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6 June 2004, 07:49 am
Bernard STAMM On The Charge
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© Billy Black

The Transat

Michel DESJOYEAUX continues to lead the 60ft multihull fleet on Geant with just under 900 miles to the finish line in Boston approx 90 miles ahead of Thomas COVILLE on Sodebo, who has recovered from being knocked out yesterday after a high-speed collision
The ORMA trimarans are set to face increased levels of tactics as wind speeds are set to decrease throughout the day. Desjoyeaux is now 450 miles due east of Nova Scotia, sailing through the Grand Banks fishing area. Although the trimarans are all complying with the self-imposed ice exclusion zone waypoint to limit any contact with ice, Franck CAMMAS - skipper of third placed Groupama - has reported that he is sailing through seas dotted with oil platforms and icebergs. Disturbingly, Cammas also spotted Grand Banks shipping that had not registered on his radar.

The 60ft monohull fleet will enter this area at around midday tomorrow, but for now the leading IMOCA yachts are involved in an intense race further north as Ecover (Mike GOLDING) and Pindar AlphaGraphics (Mike SANDERSON) continue to trade first place throughout the night at the halfway point. However, the two northerly yachts in the front pack - Cheminees Poujoulat-Armor Lux (Bernard STAMM) and PRB (Vincent RIOU) - have been producing high speeds in the most recent position polls. Stamm, in particular, is now less than 10 miles behind the leaders and has recorded VMG data that often doubles that of Ecover and Pindar AlphaGraphics.

In a satellite phone call to the Race Organisation this morning, Bernard STAMM reported ENE winds of around 15 knots - a situation that he hopes will last for three days. These conditions are perfect for Cheminees Poujoulat-Armor Lux, and the forty-year-old Swiss skipper claims his heart is now pumping harder than at any other time in the race so far. With full main sail and his biggest spinnaker, Stamm says he is "roller-skating south" and commenting on his sail configuration added: "When you're going downwind you get the big guns out."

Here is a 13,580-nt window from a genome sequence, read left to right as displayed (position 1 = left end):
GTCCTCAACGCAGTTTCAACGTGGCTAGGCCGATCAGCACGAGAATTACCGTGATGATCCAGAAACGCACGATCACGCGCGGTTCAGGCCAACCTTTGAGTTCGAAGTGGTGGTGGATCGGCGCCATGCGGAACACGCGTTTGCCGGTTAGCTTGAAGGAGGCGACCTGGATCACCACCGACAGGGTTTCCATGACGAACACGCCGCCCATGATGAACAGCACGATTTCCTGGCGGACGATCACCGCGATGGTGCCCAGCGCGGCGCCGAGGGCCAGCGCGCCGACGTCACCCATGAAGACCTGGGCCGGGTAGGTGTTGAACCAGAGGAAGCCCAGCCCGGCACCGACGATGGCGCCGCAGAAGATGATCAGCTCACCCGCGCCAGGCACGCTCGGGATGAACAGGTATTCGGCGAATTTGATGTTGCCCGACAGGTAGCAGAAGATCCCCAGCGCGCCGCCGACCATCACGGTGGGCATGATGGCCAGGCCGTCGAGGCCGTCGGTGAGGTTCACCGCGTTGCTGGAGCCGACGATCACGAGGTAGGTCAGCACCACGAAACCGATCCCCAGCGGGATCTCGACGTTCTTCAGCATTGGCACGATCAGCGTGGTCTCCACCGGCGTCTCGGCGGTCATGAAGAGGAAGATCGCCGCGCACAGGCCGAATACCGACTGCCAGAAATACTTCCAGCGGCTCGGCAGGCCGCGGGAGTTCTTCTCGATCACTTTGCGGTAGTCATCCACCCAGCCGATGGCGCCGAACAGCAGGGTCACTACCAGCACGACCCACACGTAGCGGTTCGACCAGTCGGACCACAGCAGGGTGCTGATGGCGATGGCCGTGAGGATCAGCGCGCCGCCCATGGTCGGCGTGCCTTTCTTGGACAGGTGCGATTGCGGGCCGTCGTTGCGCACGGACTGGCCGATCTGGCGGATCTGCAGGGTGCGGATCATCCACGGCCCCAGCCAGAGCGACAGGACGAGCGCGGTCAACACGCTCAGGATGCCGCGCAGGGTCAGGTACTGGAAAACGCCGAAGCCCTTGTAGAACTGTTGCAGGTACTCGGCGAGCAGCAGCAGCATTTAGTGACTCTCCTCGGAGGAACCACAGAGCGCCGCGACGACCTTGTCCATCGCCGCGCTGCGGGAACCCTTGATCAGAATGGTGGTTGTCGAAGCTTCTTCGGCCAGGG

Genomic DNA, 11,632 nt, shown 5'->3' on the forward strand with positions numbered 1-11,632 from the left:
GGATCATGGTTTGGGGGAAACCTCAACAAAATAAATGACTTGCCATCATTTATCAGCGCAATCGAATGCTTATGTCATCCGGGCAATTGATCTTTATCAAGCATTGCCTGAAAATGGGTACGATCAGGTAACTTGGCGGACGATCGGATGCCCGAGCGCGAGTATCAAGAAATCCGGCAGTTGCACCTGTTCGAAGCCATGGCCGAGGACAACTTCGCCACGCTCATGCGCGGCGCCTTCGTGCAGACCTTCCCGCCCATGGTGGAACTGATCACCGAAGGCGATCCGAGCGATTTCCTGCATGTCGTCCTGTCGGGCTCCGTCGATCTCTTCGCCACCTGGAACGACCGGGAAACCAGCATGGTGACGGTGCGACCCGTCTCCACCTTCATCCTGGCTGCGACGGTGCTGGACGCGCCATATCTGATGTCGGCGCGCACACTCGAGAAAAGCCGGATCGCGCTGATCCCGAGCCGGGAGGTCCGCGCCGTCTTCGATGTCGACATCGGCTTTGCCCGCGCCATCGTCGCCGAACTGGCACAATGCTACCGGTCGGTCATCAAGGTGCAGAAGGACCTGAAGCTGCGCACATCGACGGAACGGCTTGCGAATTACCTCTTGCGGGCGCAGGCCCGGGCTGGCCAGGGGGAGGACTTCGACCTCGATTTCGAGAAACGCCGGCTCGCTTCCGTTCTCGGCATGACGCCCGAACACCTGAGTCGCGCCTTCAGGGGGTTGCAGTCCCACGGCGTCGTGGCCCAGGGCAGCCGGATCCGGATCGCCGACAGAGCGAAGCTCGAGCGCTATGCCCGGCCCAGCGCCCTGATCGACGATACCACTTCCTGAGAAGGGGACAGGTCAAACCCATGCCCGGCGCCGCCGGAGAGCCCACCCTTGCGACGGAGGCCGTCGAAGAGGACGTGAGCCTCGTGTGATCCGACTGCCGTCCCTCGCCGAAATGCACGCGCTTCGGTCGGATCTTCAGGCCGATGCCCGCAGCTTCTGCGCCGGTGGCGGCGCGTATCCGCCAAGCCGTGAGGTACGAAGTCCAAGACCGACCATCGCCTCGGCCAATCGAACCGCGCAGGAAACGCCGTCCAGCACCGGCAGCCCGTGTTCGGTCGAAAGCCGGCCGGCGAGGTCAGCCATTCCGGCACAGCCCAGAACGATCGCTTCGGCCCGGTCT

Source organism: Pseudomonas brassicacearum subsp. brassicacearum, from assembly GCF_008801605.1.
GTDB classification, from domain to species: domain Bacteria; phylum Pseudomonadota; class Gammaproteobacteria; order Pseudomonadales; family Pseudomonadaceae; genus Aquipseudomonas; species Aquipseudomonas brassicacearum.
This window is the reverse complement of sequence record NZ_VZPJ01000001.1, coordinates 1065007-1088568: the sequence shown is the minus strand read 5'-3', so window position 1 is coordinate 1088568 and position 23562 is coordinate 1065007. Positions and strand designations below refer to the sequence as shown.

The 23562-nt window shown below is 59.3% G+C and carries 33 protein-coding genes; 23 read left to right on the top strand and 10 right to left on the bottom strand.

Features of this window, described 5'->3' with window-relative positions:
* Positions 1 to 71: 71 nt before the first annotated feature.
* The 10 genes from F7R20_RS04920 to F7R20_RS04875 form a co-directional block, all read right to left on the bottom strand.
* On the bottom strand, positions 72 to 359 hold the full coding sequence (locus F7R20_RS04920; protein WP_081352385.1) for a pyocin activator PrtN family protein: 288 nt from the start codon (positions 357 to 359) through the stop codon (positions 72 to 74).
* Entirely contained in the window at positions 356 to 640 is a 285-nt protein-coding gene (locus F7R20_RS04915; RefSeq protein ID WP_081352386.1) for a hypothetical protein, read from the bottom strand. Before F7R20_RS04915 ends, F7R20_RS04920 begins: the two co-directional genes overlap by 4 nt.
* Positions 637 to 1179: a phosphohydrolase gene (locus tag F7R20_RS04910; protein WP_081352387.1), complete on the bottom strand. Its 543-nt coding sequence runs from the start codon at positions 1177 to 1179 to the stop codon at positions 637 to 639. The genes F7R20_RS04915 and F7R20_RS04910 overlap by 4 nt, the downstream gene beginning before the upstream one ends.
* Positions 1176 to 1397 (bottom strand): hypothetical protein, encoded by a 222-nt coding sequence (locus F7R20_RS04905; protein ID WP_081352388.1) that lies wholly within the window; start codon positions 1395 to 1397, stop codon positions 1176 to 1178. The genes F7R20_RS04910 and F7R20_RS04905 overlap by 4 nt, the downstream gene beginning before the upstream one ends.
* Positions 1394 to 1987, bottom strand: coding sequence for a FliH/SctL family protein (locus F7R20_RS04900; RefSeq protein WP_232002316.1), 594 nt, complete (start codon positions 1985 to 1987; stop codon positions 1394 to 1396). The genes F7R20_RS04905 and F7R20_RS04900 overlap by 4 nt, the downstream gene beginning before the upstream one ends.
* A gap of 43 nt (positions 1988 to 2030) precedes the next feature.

Stamm, a merchant seaman before entering professional racing in the mid-1990s, is tireless in the preparation of his Open 60 and is constantly refining the four-year-old monohull. Shortly before the start of The Transat he remarked happily: "Before, my boat was a jet...now she is a rocket-ship." Although Cheminees Poujoulat-Armor Lux is a generation older than the two leading Open 60s, this is of no consequence to the un-stoppable Bernard STAMM.

The reaching and running conditions ahead of the Open 60 fleet are ideal for the yachts, but the fleet will run into less breeze at Flemish Cap and - like the 60ft trimarans - light air tactics are likely to intensify until the finish line for this part of the fleet.

In the 50ft multihull class, American Rich Wilson who started 16 hours after the start in Plymouth on 31st May, has raced to within 3 miles of 2nd placed Gifi and 162 miles behind leader Frenchman, Eric BRUNEEL, who has carved himself out a big lead. US countryman, Kip Stone, on the Merfyn OWEN designed Open 50 Artforms is 65 miles ahead of fellow American Joe HARRIS on Wells Fargo-American Pioneer.

For the latest positions go to the event website via the link below.

Event Media (As Amended by ISAF News Editor)
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